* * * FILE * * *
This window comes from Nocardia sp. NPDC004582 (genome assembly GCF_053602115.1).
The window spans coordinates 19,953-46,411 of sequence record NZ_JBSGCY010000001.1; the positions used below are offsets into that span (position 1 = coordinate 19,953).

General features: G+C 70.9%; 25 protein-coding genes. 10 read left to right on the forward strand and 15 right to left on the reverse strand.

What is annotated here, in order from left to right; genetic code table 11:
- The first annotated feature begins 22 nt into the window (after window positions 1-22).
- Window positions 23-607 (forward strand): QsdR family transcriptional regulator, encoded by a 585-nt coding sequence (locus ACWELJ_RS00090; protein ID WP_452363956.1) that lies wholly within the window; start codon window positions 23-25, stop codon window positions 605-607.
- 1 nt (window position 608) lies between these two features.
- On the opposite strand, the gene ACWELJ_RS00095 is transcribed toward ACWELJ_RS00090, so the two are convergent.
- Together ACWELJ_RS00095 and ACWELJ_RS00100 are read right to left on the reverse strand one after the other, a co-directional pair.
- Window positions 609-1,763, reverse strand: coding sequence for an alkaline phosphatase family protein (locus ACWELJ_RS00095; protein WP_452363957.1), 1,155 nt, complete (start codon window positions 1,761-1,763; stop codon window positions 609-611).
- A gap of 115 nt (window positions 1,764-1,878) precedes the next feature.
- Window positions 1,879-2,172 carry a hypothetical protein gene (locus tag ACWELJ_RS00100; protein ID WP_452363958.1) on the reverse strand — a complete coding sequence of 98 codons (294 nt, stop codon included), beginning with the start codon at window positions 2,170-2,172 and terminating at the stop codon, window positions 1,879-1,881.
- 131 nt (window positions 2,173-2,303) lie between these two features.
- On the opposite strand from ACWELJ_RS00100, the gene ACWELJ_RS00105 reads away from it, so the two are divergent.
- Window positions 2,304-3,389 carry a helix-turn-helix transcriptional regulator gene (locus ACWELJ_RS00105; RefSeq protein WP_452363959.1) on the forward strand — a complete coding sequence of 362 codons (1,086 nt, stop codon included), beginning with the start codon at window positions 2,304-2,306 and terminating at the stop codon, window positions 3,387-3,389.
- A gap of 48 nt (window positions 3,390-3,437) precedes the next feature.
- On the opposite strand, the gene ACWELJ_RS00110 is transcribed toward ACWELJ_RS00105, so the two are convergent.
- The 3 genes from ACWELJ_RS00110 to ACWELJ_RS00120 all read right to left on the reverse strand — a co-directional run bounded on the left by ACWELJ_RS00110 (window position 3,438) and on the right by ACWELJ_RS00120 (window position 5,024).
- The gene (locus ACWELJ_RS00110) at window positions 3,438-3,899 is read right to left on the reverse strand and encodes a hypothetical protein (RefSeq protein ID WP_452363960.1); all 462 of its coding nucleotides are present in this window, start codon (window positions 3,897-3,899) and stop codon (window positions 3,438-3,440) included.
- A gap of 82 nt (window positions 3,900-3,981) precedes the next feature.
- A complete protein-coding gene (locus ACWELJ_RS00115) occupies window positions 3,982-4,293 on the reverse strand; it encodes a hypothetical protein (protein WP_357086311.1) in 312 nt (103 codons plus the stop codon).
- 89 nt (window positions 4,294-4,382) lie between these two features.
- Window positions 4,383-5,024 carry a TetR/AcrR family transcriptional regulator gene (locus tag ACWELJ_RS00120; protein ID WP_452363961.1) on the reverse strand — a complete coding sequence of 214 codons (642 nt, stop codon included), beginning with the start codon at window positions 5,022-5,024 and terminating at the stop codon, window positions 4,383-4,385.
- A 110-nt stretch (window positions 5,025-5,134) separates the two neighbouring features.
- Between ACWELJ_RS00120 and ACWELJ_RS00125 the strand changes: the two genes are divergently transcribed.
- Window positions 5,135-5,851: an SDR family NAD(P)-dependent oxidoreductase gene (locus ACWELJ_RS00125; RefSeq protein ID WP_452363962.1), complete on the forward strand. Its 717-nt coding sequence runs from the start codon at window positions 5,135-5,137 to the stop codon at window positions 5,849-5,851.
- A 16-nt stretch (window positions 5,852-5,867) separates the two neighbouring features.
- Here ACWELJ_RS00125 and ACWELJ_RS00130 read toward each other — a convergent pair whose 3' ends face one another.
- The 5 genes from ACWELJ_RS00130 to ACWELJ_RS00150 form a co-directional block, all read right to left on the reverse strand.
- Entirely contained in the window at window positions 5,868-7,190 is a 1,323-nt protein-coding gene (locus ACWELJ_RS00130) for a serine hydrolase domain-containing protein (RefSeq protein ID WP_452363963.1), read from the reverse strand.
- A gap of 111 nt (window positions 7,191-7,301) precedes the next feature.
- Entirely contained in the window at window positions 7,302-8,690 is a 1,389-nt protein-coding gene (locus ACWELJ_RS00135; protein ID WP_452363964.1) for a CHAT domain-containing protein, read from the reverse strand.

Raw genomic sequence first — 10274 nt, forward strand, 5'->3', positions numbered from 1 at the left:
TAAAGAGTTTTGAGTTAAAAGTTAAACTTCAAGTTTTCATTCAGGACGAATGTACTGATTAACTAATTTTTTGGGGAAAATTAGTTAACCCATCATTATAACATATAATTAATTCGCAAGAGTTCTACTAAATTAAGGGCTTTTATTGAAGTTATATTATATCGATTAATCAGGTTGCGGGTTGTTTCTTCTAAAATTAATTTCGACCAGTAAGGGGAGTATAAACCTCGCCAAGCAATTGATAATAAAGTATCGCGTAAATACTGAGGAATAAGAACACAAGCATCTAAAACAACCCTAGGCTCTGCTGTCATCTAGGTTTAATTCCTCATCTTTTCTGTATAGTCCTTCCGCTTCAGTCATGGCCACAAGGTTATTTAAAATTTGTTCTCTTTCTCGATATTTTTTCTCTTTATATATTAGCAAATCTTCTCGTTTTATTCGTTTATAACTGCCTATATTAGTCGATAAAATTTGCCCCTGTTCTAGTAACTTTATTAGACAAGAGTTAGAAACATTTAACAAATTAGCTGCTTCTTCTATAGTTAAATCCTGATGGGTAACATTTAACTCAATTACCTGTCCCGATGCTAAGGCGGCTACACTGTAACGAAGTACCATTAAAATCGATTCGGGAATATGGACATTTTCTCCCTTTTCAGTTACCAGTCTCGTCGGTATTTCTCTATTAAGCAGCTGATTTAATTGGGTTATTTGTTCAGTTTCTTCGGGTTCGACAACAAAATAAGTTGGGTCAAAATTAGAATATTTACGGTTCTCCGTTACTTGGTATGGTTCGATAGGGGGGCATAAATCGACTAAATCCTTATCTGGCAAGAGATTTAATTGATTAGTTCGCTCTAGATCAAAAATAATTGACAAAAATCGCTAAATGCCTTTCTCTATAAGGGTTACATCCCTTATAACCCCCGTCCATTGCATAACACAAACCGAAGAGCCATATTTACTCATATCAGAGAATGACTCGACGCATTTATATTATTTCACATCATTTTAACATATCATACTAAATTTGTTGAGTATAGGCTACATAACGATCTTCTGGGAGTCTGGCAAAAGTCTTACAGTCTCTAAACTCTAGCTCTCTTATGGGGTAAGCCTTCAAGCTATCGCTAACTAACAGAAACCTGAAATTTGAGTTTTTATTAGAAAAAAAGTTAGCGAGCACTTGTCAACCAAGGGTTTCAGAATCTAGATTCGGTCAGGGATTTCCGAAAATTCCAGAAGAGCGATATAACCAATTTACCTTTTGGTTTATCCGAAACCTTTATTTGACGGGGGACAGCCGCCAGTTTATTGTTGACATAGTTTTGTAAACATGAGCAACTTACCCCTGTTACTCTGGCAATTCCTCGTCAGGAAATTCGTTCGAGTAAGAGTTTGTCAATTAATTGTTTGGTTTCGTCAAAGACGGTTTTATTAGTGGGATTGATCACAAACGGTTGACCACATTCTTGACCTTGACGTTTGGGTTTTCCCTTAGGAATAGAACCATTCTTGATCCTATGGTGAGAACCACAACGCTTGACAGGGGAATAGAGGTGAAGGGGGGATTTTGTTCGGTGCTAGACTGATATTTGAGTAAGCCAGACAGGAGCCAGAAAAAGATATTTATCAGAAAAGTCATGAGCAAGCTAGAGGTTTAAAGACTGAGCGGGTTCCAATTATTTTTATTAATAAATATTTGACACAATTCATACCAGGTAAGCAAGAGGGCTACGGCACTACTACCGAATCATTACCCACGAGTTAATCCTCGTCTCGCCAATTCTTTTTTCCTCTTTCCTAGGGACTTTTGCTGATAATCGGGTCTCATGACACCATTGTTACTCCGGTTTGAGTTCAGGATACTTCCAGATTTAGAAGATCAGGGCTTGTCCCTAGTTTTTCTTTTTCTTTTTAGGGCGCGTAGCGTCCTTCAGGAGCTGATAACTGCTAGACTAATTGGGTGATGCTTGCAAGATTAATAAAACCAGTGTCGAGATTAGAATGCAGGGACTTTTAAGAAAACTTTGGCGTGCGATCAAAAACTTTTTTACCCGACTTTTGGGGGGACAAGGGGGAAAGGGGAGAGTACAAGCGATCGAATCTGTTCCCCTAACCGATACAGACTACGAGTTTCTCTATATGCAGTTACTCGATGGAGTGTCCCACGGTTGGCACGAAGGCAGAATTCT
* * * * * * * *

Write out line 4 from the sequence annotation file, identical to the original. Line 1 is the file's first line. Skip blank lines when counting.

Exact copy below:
What is annotated here, in order from left to right; genetic code table 11: